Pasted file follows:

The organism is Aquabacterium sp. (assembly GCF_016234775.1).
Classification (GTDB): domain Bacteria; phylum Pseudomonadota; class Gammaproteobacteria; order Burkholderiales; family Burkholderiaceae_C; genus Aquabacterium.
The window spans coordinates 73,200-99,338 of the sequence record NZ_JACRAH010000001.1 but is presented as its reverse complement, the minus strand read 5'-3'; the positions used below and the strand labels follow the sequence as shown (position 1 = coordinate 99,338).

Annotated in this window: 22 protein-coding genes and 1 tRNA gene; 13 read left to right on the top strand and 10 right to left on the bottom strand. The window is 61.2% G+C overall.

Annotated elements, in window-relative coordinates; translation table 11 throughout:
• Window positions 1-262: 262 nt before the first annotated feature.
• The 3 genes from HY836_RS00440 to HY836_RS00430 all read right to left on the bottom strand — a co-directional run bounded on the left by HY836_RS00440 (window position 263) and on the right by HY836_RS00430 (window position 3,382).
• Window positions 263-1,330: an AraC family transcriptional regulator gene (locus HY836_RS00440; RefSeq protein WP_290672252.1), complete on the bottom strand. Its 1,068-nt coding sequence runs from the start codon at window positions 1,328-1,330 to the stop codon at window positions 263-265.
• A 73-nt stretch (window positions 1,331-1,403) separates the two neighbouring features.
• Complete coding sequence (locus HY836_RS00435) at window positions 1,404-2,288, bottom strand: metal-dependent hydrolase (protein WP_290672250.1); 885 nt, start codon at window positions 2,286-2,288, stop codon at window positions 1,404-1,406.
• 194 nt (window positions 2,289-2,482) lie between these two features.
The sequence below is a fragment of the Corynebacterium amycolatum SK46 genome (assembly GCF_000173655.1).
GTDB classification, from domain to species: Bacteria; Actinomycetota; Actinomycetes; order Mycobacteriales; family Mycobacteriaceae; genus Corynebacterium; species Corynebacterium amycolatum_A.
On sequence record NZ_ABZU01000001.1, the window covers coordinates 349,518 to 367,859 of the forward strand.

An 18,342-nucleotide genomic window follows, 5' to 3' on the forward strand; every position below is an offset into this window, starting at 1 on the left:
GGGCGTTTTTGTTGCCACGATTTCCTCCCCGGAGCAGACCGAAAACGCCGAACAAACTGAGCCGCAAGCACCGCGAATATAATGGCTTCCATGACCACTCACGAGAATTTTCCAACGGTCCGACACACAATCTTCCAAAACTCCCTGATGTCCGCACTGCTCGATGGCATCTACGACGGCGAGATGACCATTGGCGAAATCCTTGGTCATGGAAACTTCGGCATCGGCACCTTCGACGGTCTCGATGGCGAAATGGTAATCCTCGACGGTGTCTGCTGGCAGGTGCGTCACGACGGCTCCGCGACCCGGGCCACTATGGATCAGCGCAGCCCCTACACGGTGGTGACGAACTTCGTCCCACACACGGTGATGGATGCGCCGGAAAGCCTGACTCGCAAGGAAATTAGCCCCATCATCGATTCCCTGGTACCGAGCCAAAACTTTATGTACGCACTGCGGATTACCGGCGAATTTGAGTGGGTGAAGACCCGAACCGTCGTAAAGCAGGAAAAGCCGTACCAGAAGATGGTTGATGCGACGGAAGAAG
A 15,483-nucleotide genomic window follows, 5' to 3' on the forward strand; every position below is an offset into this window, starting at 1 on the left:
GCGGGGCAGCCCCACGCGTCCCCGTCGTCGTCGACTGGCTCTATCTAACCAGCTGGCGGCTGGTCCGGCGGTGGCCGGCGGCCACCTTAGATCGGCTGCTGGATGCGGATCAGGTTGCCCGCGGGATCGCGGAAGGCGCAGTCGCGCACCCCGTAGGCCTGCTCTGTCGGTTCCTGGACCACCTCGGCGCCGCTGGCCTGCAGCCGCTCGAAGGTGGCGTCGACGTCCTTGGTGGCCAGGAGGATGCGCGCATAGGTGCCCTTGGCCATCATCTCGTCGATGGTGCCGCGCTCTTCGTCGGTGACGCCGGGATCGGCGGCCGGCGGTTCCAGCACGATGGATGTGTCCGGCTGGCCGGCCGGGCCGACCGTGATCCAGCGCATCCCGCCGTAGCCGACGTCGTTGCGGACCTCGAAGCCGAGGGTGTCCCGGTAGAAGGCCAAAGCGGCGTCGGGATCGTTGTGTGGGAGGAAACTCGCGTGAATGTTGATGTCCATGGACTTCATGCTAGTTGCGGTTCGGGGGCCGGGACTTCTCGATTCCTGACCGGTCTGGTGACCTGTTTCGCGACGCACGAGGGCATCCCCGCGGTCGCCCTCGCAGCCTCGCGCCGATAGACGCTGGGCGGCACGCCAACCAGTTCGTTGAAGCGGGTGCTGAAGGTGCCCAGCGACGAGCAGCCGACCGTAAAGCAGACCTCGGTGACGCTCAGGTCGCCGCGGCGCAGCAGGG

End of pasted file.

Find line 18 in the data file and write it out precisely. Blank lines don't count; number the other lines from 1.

GCGGGGCAGCCCCACGCGTCCCCGTCGTCGTCGACTGGCTCTATCTAACCAGCTGGCGGCTGGTCCGGCGGTGGCCGGCGGCCACCTTAGATCGGCTGCTGGATGCGGATCAGGTTGCCCGCGGGATCGCGGAAGGCGCAGTCGCGCACCCCGTAGGCCTGCTCTGTCGGTTCCTGGACCACCTCGGCGCCGCTGGCCTGCAGCCGCTCGAAGGTGGCGTCGACGTCCTTGGTGGCCAGGAGGATGCGCGCATAGGTGCCCTTGGCCATCATCTCGTCGATGGTGCCGCGCTCTTCGTCGGTGACGCCGGGATCGGCGGCCGGCGGTTCCAGCACGATGGATGTGTCCGGCTGGCCGGCCGGGCCGACCGTGATCCAGCGCATCCCGCCGTAGCCGACGTCGTTGCGGACCTCGAAGCCGAGGGTGTCCCGGTAGAAGGCCAAAGCGGCGTCGGGATCGTTGTGTGGGAGGAAACTCGCGTGAATGTTGATGTCCATGGACTTCATGCTAGTTGCGGTTCGGGGGCCGGGACTTCTCGATTCCTGACCGGTCTGGTGACCTGTTTCGCGACGCACGAGGGCATCCCCGCGGTCGCCCTCGCAGCCTCGCGCCGATAGACGCTGGGCGGCACGCCAACCAGTTCGTTGAAGCGGGTGCTGAAGGTGCCCAGCGACGAGCAGCCGACCGTAAAGCAGACCTCGGTGACGCTCAGGTCGCCGCGGCGCAGCAGGG